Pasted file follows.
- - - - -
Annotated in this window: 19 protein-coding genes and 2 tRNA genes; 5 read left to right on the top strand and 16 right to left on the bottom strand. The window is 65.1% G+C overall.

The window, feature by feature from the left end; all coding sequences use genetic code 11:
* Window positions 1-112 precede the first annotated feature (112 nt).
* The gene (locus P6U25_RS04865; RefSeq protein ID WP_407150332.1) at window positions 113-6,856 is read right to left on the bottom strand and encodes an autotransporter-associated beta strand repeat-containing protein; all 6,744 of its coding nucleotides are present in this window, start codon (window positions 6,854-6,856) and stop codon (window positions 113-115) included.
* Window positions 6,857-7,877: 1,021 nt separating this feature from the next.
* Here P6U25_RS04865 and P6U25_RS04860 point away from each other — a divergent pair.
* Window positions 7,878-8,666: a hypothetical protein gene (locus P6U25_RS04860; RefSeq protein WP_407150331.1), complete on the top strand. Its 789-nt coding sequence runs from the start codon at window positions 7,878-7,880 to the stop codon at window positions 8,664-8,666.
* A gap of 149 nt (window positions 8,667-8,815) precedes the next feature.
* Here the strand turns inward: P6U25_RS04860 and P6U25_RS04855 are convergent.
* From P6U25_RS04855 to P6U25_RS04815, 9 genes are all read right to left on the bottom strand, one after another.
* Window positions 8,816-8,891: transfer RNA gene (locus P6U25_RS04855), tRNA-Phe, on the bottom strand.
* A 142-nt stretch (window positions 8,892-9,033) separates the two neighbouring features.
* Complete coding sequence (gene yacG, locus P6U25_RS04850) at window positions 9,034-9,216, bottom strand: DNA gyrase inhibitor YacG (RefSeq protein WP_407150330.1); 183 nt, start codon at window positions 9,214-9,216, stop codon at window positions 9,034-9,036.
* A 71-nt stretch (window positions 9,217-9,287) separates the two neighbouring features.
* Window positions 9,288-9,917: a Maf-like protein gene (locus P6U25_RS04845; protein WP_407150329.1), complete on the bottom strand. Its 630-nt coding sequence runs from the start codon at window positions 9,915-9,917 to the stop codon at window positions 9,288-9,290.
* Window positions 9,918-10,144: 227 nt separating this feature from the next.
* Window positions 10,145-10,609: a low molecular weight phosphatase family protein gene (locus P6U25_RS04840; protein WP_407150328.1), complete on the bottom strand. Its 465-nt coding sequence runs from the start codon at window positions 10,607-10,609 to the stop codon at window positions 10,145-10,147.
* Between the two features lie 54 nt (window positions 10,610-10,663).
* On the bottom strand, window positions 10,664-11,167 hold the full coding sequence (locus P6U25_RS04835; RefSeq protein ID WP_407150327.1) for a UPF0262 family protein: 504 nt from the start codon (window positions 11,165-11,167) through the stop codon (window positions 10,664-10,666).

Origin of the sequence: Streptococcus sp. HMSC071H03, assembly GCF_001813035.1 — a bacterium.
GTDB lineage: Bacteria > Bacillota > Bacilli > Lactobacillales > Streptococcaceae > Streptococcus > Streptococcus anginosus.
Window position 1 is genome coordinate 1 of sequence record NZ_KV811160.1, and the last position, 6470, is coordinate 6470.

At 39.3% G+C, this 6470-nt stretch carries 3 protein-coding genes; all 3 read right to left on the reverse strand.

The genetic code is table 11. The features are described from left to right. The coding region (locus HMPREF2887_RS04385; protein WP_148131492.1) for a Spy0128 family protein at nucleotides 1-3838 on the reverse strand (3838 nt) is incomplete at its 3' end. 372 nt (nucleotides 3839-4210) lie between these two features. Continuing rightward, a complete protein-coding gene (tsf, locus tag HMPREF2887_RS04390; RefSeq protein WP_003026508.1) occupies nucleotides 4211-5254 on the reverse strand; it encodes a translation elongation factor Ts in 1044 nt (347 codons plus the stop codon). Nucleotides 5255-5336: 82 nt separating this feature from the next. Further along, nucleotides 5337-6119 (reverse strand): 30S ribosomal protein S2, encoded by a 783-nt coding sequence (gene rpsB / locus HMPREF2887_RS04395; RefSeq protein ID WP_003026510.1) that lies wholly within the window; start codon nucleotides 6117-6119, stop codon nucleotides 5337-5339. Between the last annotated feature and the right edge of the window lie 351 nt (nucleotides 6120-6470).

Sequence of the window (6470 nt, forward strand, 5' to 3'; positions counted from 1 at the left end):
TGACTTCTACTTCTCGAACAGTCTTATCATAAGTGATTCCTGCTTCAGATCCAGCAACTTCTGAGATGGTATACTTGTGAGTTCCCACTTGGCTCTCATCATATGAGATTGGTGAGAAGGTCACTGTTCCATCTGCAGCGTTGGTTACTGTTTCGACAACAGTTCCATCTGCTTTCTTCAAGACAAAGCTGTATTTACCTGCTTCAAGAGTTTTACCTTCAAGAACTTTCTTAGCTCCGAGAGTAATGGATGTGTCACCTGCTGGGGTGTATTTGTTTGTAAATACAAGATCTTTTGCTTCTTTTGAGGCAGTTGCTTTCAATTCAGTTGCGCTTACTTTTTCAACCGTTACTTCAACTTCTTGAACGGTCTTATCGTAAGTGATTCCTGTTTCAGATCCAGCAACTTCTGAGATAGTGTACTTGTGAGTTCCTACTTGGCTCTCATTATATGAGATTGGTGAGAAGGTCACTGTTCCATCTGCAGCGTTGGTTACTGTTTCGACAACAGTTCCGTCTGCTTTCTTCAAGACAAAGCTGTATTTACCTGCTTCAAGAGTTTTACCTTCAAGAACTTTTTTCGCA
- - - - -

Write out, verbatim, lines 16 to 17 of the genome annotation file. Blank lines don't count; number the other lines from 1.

* Window positions 9,918-10,144: 227 nt separating this feature from the next.
* Window positions 10,145-10,609: a low molecular weight phosphatase family protein gene (locus P6U25_RS04840; protein WP_407150328.1), complete on the bottom strand. Its 465-nt coding sequence runs from the start codon at window positions 10,607-10,609 to the stop codon at window positions 10,145-10,147.